What do I know? Who else needs to know? Have I told them? And do they understand what I’ve told them? These four questions are key to good communication, and a breakdown on any one of them will see our conversations and messages being ineffective and returned to sender.
Sometimes it’s not that what we’re trying to say is intentionally false. We just know a great many things that aren’t so. We should have been more careful on the front-end in determining the veracity of our assertions and underlying assumptions.
Other times the message is spot-on, but it was delivered to the wrong person or people. They are on a strictly need-to-know basis, and they did not need to know this particular thing. Meanwhile, those who did need to know were missed because we were saying the right thing to the wrong people.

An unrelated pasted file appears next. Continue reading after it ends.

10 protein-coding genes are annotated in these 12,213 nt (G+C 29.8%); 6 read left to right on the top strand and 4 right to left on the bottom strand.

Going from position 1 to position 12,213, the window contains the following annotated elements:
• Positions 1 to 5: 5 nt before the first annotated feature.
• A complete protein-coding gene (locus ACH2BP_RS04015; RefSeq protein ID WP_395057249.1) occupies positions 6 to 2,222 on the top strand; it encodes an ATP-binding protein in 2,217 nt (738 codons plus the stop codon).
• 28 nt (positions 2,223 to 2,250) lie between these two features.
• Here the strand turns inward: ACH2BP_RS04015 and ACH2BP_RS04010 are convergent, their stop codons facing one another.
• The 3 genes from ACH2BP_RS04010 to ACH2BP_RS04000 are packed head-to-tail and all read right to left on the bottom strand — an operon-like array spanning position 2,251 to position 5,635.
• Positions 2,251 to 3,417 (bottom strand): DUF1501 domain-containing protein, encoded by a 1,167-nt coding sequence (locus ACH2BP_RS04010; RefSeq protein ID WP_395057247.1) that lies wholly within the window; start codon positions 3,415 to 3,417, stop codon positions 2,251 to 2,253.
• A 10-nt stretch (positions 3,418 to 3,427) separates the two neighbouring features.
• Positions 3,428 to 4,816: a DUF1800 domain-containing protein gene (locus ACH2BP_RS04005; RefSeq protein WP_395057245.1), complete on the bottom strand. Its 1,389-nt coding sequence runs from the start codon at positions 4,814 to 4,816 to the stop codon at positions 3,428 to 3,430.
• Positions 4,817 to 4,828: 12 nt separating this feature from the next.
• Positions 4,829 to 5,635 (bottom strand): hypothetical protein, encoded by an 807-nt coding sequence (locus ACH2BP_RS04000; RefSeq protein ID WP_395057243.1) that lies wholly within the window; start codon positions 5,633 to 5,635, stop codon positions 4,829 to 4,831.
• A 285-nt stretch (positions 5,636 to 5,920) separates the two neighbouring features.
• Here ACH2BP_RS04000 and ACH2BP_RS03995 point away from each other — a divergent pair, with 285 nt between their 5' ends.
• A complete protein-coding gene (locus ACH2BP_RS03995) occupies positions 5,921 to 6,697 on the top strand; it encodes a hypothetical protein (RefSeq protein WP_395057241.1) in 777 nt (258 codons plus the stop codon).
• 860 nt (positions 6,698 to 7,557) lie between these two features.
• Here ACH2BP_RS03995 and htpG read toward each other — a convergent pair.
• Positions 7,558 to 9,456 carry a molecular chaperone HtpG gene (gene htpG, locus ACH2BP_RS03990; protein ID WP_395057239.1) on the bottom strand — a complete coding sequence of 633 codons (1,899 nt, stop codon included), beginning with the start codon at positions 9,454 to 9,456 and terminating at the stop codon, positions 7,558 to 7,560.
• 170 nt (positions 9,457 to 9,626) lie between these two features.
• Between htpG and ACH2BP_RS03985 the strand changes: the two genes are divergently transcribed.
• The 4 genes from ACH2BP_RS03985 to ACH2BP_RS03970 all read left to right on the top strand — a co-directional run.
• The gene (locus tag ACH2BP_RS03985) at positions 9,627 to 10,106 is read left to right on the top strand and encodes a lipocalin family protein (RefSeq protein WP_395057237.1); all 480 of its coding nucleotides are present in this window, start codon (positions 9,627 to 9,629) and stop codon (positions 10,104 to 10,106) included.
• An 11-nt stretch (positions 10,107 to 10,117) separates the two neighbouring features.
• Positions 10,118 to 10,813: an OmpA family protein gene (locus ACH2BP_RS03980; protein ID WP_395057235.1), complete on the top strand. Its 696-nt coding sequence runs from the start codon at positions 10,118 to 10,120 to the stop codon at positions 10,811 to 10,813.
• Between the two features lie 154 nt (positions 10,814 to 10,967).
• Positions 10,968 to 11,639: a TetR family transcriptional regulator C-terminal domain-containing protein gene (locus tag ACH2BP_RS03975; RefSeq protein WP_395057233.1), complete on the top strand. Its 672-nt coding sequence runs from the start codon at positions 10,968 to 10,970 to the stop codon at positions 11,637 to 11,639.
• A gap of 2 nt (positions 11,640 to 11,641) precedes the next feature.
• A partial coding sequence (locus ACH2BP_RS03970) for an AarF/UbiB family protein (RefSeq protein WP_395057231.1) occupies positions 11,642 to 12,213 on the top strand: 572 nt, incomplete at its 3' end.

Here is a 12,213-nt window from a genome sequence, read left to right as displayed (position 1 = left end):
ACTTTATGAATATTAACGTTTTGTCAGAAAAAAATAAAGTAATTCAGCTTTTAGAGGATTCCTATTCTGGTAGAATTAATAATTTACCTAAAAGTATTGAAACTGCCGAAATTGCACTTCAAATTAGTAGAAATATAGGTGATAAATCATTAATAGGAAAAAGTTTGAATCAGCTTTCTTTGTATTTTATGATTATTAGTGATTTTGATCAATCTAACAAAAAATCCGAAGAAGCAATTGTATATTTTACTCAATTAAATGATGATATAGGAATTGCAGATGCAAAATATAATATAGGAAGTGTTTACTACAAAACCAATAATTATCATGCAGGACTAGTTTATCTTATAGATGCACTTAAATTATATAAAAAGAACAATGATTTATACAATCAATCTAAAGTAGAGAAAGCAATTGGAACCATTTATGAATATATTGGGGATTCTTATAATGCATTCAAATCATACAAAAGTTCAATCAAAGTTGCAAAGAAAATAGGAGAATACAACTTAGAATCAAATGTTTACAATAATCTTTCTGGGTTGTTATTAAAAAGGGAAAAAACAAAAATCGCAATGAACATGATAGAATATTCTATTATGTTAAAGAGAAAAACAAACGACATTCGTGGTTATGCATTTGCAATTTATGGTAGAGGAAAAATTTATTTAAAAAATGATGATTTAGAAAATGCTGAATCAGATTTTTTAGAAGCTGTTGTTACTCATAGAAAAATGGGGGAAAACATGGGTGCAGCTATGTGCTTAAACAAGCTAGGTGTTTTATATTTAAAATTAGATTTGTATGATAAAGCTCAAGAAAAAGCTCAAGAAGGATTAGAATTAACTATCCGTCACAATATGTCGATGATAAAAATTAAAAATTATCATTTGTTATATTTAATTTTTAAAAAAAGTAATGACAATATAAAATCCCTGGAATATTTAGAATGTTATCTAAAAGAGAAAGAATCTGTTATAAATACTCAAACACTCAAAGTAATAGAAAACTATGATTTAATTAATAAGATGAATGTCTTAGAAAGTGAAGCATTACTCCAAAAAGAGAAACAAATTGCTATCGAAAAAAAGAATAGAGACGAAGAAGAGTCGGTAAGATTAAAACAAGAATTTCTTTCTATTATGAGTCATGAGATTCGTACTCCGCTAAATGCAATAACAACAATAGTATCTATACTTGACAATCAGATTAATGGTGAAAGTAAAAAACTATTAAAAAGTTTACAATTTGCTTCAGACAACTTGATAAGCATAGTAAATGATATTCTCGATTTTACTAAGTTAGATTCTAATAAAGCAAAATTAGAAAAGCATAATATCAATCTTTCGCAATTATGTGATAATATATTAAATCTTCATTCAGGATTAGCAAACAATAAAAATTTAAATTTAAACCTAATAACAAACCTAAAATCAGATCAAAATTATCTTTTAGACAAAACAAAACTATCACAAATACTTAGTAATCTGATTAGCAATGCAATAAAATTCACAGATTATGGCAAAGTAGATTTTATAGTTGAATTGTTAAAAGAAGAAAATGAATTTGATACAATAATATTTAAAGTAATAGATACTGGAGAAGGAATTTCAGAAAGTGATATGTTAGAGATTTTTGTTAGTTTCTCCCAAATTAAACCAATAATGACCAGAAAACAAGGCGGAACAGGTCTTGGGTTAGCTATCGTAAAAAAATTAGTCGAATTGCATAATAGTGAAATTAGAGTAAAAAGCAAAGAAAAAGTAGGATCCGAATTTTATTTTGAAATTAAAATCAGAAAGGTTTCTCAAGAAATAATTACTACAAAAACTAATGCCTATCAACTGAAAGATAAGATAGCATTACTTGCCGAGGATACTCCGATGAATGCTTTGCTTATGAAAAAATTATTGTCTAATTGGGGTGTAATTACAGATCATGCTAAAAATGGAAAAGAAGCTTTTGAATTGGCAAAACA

Finally, we may know what we know and have told who we needed to tell. But were we sufficiently clear? Did we include all the pertinent details and leave out the distractions that divert from the main theme of what they needed to hear?
A good principle of speech-making can apply to individual conversation as well. Tell them what you’re going to tell them, say the thing, then tell them what you’ve told them.
This isn’t to say we should be overly formal and pedantic, treating every chat like it needs to be perfectly practiced and academically delivered. But I think the principle still applies, and provides a clarifying rubric through which to examine ourselves and the things we say and hear with one another.
“Death and life are in the power of the tongue, and those who love it will eat its fruits.”
The Proverb is true, and it should both sober and energize us to be intentional and disciplined with our conversation regarding what we know, who we tell, and whether they are understanding us.
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